Philippe Nassif, advocacy director for the Middle East and North Africa at Amnesty International USA, lamented the council’s decision. He told Al-Monitor by email that Amnesty International has long viewed Egypt as a large prison for critics because of the collective imprisonment of tens of thousands of activists and journalists who are seen as a threat to President Abdel Fattah al-Sisi.
According to human rights organizations, Egypt has been witnessing a crackdown and restrictions on freedom of expression since Sisi's rise to power. This campaign culminated with a series of arrests of opponents and journalists in the wake of the rare anti-Sisi protests that broke out in September 2019.
At least 37 journalists are currently imprisoned, according to Amnesty International.
The Egyptian authorities, however, deny detaining journalists or human rights activists because of freedom of opinion and expression. They stress that they implement the decisions of the public prosecution to arrest anyone who violates the law or uses social media to spread false news.
Journalists usually face charges related to joining a terrorist group and publishing fabricated news that threaten national security.
Nassif criticized the international community’s silence toward Egypt's downfall of press freedom indicators and every other indicator of human rights and freedom of expression. “The most surprising thing is how other governments — especially the United States — continue to treat Sisi’s government seriously as a strong partner in the region,” he said.
Egypt registered a decline in the World Press Freedom Index issued by Reporters Without Borders in 2020. It ranked 166 after it was ranked 163 in 2019 in a list that includes 180 countries.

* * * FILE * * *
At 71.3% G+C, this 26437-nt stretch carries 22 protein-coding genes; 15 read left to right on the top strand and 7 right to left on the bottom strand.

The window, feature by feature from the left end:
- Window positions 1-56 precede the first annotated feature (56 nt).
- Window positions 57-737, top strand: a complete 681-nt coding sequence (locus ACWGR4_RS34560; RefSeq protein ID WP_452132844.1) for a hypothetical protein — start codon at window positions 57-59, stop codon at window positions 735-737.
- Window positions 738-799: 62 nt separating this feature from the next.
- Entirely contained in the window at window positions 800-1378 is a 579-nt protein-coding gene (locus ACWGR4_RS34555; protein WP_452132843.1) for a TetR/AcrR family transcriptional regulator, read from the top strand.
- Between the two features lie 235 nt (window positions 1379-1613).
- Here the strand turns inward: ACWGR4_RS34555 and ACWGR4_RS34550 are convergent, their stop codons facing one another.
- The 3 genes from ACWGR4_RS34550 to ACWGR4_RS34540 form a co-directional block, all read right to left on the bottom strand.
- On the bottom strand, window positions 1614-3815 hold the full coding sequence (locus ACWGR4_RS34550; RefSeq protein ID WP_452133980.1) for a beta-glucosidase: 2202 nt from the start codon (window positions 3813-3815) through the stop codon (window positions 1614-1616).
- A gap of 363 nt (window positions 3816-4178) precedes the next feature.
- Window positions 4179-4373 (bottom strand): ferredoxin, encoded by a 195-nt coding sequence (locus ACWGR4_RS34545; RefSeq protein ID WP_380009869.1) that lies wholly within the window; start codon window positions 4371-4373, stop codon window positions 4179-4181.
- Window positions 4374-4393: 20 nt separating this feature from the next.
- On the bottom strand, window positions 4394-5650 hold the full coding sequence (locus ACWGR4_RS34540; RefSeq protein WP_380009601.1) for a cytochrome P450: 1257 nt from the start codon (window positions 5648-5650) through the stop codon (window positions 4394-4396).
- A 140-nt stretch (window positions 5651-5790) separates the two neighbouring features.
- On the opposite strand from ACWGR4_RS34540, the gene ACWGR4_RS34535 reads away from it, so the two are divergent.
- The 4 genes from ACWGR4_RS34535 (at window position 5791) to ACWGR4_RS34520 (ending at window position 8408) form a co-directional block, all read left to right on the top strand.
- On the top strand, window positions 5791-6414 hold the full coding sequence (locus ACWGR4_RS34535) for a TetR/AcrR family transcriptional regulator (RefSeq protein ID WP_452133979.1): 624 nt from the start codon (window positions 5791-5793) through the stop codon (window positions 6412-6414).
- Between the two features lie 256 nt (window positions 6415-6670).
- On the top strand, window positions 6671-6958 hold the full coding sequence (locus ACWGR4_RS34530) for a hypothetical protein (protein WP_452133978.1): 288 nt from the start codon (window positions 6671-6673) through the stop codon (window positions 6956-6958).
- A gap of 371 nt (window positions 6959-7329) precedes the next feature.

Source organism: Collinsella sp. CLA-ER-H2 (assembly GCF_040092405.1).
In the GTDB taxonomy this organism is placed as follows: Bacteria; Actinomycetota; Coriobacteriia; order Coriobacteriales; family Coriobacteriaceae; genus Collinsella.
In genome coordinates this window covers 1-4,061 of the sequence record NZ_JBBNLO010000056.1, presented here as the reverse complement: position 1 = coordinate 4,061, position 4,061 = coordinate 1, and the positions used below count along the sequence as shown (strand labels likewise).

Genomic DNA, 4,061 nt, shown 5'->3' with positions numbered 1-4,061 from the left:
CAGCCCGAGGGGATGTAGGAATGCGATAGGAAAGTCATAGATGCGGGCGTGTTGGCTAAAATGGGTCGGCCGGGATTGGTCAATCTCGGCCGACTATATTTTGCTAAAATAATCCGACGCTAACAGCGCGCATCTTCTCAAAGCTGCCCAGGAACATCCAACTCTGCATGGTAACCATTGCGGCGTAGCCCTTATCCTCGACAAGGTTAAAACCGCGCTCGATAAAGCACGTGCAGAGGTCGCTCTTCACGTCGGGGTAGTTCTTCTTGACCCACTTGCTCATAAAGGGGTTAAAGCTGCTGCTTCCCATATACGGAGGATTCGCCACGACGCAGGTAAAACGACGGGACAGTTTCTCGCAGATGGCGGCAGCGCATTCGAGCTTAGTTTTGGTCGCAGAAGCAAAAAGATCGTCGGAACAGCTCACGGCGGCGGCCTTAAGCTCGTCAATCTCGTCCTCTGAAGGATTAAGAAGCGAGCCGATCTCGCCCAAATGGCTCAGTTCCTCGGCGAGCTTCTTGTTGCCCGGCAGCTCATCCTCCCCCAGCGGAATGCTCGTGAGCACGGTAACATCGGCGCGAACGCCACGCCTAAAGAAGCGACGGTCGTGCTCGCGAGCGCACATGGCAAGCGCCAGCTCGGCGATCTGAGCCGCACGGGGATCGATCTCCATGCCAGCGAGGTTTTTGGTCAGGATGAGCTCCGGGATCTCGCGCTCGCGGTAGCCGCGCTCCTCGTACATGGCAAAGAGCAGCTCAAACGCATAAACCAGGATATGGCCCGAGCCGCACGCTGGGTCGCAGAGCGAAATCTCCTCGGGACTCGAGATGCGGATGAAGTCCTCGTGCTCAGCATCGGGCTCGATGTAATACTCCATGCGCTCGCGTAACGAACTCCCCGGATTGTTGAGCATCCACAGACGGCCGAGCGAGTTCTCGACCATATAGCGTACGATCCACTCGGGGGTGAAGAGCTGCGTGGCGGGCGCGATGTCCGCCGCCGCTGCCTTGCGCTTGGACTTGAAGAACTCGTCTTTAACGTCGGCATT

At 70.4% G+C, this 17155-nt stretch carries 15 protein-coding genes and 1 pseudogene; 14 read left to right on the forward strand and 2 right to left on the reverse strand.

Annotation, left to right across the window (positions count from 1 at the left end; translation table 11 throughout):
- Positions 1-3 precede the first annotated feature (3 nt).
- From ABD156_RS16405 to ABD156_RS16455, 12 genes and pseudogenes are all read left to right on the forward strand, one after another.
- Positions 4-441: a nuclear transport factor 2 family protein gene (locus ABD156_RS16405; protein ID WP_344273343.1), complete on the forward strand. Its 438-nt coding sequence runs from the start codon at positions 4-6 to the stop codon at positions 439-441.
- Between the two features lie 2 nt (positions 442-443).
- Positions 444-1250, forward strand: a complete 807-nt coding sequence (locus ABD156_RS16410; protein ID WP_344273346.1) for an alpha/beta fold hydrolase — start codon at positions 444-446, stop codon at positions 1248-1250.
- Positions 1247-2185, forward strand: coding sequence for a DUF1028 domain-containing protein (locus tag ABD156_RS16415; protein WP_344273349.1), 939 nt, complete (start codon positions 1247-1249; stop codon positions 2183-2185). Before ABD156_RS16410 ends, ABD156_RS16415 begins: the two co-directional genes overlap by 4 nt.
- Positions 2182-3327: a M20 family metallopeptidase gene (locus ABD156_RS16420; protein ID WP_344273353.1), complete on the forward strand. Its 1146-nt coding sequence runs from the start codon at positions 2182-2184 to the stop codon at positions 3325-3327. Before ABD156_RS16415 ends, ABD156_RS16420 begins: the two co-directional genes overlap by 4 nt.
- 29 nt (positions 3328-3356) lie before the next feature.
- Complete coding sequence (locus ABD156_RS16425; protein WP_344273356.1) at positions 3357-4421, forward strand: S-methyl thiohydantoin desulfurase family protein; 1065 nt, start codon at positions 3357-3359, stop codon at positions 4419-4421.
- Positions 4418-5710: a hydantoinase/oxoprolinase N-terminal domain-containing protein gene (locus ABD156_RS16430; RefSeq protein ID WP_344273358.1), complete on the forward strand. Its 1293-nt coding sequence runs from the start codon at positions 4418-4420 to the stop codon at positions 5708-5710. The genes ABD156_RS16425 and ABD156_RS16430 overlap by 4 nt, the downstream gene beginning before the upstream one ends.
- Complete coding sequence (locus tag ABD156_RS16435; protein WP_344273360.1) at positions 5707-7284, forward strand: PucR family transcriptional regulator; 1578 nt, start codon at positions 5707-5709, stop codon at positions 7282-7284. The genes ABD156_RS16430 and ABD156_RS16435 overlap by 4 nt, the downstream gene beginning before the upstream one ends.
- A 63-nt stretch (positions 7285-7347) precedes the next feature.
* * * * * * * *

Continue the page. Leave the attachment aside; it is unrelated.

Rights groups claim the government is exploiting the coronavirus pandemic to tighten its grip on the country. On May 7, Sisi approved amendments to the country's Emergency Law, and gave himself and the security services additional powers. The government claimed tougher measures are necessary to address the legal vacuum and prevent the spread of the disease.
On March 17, as the coronavirus began spreading in Egypt, the authorities revoked the license of a British correspondent at The Guardian, after publication of a scientific study on the number of COVID-19 cases in the country.
Repressive measures affected local journalists as well. On May 17, Lina Attalah, editor-in-chief of the independent Mada Masr newspaper, was detained in front of a Cairo prison as she interviewed the mother of an imprisoned activist. She was later released on bail.
On May 11, security services arrested Haisam Hasan Mahgoub, a journalist at Al-Masry Al-Youm newspaper, on charges of financing a terrorist group and spreading false news.
The Committee to Protect Journalists, a New York-based watchdog, linked Mahgoub’s arrest to his recent coverage of humanitarian stories related to the coronavirus crisis.
Nassif lamented the deplorable state of freedom of expression in Egypt. “This will only change when foreign governments step up pressure on the Egyptian government,” he concluded.